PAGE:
Writing Art History Since 2002

First Title

When a collector views an artwork for the first time appreciation is usually instinctive, judgment a matter of personal taste; it is an emotional assessment.

Rarely is the purpose of such a viewing to
determine its future investment value. The recent sums paid for art
may, however, easily create inaccurate beliefs regarding the
investment potential of art. Buying and selling art for investment
purposes is particularly complex.

William Baumol, writing in the American Economic Review, is of the
opinion that it is difficult, if not impossible to quantify art
investment as a rational approach to making money. Furthermore, the
art market is also not liquid: one cannot simply push a button to
sell a Pierneef the next day.

Distinctions aside, there are similarities in stock market and art
market values: both are prone to sudden dramatic declines. The
previous major crash in art prices occurred in the early 1990s,
prices for works by soughtafter artists losing an estimated two
thirds in value — South Africa was not as severely hit as the major
art centres. Since this last major dip the art market has bounced
back, record prices again being paid for works by top artists.
According to Artprice.com, investors who paid high prices for works
during the 1989-1991 boom are taking advantage of the current bull
market, using it to recover their investments.

It is an open question if and when the present art bubble will
burst. Journalistic reports offer little insight and tend to border
on the sensational. While reference is often made to the
“stratospheric” prices paid by billionaire collectors for
paintings, sarcasm is usually offered in explaining why bankers and
hedge-fund managers, unable to spend all their money, leak their
“excess cash” into art.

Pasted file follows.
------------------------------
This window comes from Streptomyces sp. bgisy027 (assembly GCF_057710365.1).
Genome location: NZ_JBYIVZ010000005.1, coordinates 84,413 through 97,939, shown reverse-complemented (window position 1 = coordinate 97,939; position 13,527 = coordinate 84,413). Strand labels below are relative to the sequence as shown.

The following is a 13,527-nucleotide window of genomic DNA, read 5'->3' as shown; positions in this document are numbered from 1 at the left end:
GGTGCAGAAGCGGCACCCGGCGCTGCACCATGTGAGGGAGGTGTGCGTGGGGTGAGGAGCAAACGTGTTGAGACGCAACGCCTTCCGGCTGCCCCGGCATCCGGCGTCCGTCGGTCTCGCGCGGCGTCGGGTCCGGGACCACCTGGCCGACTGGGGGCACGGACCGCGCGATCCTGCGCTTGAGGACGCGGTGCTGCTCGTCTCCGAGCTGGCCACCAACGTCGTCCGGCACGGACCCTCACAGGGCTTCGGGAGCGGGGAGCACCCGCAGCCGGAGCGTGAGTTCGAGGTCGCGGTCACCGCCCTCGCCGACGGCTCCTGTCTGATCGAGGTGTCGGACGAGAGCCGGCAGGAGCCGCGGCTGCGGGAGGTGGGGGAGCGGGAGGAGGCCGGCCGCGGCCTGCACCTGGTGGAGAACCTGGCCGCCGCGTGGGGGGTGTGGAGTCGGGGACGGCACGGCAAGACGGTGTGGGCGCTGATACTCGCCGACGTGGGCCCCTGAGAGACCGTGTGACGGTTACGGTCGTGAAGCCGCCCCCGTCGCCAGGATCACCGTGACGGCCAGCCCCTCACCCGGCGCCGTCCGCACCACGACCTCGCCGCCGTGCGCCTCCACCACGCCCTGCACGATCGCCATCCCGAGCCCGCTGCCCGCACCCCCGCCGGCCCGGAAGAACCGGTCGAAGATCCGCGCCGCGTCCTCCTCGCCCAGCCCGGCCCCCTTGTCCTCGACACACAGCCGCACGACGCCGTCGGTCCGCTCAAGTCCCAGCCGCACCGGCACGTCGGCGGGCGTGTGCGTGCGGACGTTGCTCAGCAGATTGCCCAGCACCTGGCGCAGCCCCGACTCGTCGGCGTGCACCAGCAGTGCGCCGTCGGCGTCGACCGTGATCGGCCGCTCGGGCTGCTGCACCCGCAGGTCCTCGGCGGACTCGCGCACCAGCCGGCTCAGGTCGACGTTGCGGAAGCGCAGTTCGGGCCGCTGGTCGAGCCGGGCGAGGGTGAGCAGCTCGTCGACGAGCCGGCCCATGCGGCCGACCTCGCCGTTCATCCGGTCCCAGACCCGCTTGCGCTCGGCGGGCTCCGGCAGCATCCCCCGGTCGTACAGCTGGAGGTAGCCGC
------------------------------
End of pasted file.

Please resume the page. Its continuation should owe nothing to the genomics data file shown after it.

But not every individual interested in art is in a position to
purchase at the top end of the market, which offers the lowest risk
from an investment position. What then should aspiring investors
acquire as investment? Although relatively complex, opportunities to
generate returns from the art market exist.

Three decisive factors strike me as important when buying art with
returns in mind: the mass elements — style, technique, innovation,
experimentation and non-conformity — that together produce a good
artwork; the artist’s ability, or that of their agent, to market
and present works to clients; and, importantly, repeat sales on the
secondary market.

Art auctions, in particular, are useful for determining exactly
what dealers, institutions, as well as private and corporate
collectors are prepared to pay for an artist’s work.

But is it possible, in the way of the stock market, to accurately
chart trends and predict which artists will one day be winners?
Indices such as Mei Moses Fine Art Index seem to say you can. Or is
buying art as an investment simply a matter of luck? If investment is
your only criterion, it is always better to buy work at the top end
of the market. Go for Stern, Laubser, Preller, Pierneef, Sekoto,
Kentridge and Pemba. These artists offer lower exposure to risk and
will, over time, potentially further increase in value. Riskier
investment options include looking to past masters whose work and
reputation is still undervalued. Currently, artists from the 1960s
offer excellent investment value. During his lifetime, only a few
collectors recognised the genius of artist Fred Page; today this
reclusive Port Elizabeth painter’s work is steadily gaining in
value. Riskier still, by comparison, is the speculative contemporary
market. Gutsy young collectors who normally do not look at their
purchases merely as commercial propositions have contributed greatly
to the rise of this market. Here, my personal choices include artists
like Wayne Barker, Conrad Botes, Marco Cianfanelli, Karl Gietl,
Samson Mnisi, Peter Schütz, Simon Stone and Sandile Zulu, to
mention a few.

These dedicated individuals exploit their talent to the fullest to
create good art.

It is a fact that very large numbers of good artwork, created by
talented artists worldwide will never have any real value in the
market place. It is estimated that only 0.5 % of artworks sold today
will have any meaningful worth after 30 years. While artificial
prices can sustain a great artist as well as a poor painter, the
latter’s work will inevitably fall out of fashion, in effect
defaulting on any supposed investment potential.

Without attempting to define what constitutes ‘good art’,
suffice to say that if an artwork stirs you emotionally, go ahead and
acquire it, but be aware that in 20 years time it may have no
monetary worth. This raises a key insight: for any collector of
substance, the real value of art lies in the pleasure of identifying
a major work which explores the unknown and enriches the soul. Its
appreciation in value over time is simply an added bonus.

Fred Scott is a private art collector and occasional art
consultant based in Johannesburg

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